AH, THE ADVENTURE MEMOIR. Of its writers, few have as distinctive a brand as J. Maarten Troost, whose debut book, The Sex Lives of Cannibals, established his memoir writing as including an eye for detail, a hand for a fine sentence, and a heart for honest self-evaluation that make his books well worth the read. Just out this week is Headhunters on My Doorstep. And he’s here, telling us how to put the fun back in memoir writing. It’s the perfect assignment for him.
Want to win the book? You can. Read on.
On Having Fun
by J. Maarten Troost
Let’s pause for a moment and consider what happens to the psyche of the professional writer when it is confronted with the persistent blinking of the cursor. If you are anything like me, your natural response to the insistent demands of the blank page is a steady rise in blood pressure, a narrowing of vision, an acceleration of thought, and if you do not quickly write a paragraph or two of your best prose, your brain will explode. Worse, on days when nothing much happens, when the morning has been lost to Gawker and Deadspin and Facebook, or you have tumbled very far down the rabbit hole that is Twitter, when the neurons in your cranium are bouncing around at warp speed, pinging and colliding with each other and finding no satisfying outlet, you may look back fondly to your days as a housepainter or landscaper when by sunset, no matter what, you will at least have mowed a lawn or two, painted a dining room, or sanded a bannister, confident that, at the very least, you will have something tangible to show for your day. Instead, today there is just the cursor – blink, blink, blink – and you find yourself idly looking at your watch, wondering whether three o-clock is too soon to open the liquor cabinet. You want something – something – to relieve you from the pressure of the pulsing cursor. Writing, you now realize, is stressful.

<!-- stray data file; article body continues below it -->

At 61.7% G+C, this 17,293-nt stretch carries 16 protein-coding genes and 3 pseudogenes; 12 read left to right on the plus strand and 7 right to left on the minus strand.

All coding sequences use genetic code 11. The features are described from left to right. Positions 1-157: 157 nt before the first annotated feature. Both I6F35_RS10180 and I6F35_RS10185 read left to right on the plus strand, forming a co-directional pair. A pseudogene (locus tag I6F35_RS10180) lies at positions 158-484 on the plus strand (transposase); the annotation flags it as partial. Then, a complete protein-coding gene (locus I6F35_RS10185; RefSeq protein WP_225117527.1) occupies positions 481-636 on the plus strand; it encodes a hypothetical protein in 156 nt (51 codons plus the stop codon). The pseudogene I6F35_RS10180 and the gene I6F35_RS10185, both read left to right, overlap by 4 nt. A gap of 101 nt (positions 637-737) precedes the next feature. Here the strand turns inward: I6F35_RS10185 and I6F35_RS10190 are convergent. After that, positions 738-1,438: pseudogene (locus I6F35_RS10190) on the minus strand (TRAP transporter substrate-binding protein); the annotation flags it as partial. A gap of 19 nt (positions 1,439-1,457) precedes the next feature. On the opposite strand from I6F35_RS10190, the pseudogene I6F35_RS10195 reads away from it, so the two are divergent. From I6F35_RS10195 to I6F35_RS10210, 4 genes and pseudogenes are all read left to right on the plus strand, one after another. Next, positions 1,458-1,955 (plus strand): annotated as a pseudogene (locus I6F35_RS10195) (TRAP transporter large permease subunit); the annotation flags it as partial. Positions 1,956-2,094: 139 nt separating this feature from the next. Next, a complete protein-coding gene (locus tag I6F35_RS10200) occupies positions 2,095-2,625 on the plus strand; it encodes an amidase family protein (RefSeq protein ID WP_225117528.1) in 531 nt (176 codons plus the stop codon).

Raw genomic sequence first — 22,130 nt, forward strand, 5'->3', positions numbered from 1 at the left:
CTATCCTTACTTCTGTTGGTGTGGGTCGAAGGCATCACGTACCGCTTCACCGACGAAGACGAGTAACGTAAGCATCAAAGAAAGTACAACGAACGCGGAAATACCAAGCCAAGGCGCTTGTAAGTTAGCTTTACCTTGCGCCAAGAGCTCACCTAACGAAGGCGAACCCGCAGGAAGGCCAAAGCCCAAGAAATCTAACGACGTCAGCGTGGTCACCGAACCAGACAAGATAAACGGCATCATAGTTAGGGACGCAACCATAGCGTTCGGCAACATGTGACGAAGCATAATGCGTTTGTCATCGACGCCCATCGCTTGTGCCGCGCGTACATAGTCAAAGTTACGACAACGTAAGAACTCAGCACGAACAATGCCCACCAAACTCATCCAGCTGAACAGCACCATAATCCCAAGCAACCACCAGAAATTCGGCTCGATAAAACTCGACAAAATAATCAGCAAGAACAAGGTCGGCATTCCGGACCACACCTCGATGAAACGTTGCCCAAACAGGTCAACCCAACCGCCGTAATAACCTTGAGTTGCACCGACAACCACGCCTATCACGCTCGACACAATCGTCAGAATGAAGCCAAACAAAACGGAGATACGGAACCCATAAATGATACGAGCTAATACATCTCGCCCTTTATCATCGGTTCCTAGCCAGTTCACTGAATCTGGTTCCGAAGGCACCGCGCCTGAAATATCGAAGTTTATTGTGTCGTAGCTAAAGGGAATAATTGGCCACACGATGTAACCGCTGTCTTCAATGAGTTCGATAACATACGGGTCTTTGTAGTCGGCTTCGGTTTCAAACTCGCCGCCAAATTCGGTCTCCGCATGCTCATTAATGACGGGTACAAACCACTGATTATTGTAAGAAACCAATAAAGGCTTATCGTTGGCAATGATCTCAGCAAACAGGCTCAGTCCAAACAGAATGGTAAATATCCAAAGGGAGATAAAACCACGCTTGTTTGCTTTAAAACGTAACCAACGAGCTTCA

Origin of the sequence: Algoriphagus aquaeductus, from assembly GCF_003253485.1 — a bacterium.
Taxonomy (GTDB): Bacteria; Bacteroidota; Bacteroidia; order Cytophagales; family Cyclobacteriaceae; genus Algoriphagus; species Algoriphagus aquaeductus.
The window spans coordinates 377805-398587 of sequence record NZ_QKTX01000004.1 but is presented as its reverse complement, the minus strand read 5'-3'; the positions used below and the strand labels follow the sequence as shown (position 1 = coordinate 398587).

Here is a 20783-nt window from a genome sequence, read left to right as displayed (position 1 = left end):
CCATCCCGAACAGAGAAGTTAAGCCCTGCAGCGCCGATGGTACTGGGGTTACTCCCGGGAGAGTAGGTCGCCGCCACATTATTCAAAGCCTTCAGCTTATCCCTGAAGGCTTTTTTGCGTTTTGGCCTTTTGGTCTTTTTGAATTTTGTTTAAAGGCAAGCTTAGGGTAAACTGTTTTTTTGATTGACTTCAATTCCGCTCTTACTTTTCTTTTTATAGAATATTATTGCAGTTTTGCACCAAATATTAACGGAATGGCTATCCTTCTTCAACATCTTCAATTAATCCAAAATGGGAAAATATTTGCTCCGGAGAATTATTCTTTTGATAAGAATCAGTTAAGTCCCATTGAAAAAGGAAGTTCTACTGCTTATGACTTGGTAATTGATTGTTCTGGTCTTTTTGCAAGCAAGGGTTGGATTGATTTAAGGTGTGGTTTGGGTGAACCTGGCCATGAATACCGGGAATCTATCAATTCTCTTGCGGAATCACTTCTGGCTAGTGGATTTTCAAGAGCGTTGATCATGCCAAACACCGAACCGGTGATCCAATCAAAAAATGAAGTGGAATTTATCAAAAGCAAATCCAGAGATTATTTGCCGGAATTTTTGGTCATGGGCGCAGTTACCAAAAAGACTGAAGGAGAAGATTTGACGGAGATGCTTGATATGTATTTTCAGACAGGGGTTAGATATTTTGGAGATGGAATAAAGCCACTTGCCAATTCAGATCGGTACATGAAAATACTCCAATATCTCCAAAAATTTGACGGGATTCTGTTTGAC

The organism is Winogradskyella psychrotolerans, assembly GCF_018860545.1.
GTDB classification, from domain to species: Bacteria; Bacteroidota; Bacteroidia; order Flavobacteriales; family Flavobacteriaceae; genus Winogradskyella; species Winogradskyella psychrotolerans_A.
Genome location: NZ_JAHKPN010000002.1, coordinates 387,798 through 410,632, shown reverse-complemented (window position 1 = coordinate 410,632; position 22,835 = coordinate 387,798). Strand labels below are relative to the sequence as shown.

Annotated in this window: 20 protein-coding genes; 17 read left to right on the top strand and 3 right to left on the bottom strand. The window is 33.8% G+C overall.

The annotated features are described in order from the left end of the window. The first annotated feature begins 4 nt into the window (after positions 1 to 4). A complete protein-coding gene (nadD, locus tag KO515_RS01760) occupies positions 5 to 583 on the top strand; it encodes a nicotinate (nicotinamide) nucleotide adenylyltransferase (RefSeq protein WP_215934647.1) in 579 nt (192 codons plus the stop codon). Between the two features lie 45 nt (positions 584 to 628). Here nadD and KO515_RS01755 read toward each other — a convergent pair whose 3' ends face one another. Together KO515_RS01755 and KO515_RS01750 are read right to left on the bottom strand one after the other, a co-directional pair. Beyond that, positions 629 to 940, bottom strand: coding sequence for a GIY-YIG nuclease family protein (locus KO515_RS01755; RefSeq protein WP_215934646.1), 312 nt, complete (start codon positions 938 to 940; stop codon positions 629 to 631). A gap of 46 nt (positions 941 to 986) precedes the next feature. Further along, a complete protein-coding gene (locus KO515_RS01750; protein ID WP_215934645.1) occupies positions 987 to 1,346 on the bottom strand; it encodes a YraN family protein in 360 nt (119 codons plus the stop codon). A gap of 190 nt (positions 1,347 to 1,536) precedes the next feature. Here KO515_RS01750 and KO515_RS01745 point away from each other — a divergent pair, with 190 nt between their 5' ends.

But why? After all, you’re living the dream. While others are idling in rush-hour traffic, their schedules mercilessly governed by meetings and temperamental bosses, you’re at home or at a small, civically-minded, independent coffeehouse, spending your days creating art. You live in an airy-fairy world, one dictated by the flash of inspiration, which leads you from one dreamscape to another as you unspool the magical words that fill your tale. You are Peter Pan, floating above the temporal world. All you need to do is feed the page. So easy. And yet, you are beset by a weird, unsettling flutter of anxiety that beats steadily along with the cursor, filling you with dread. What accounts for this?
I would posit that the act of writing in a professional-type capacity is inherently unhealthy for the psyche of an otherwise normal, decent human being. That blinking cursor? It is calling out your ego, that reptilian core that demands the world pay attention to it – to you – now. Look at me, it says. Read my words. They are awesome words. Spend your hard-earned money on me. Take time out of your busy lives – hours, days, weeks – and let me into your minds. So good are my words. Your ego – let’s be honest here – is kind of an asshole. It mocks Kim Kardashian for her attention-seeking, publicity-hound ways. And yet, as a professional writer, are you really any different than a Kardashian? Look at me and Kanye, Kim says. Look at me and my book, I say. This is not healthy and I know this. Thus the anxiety.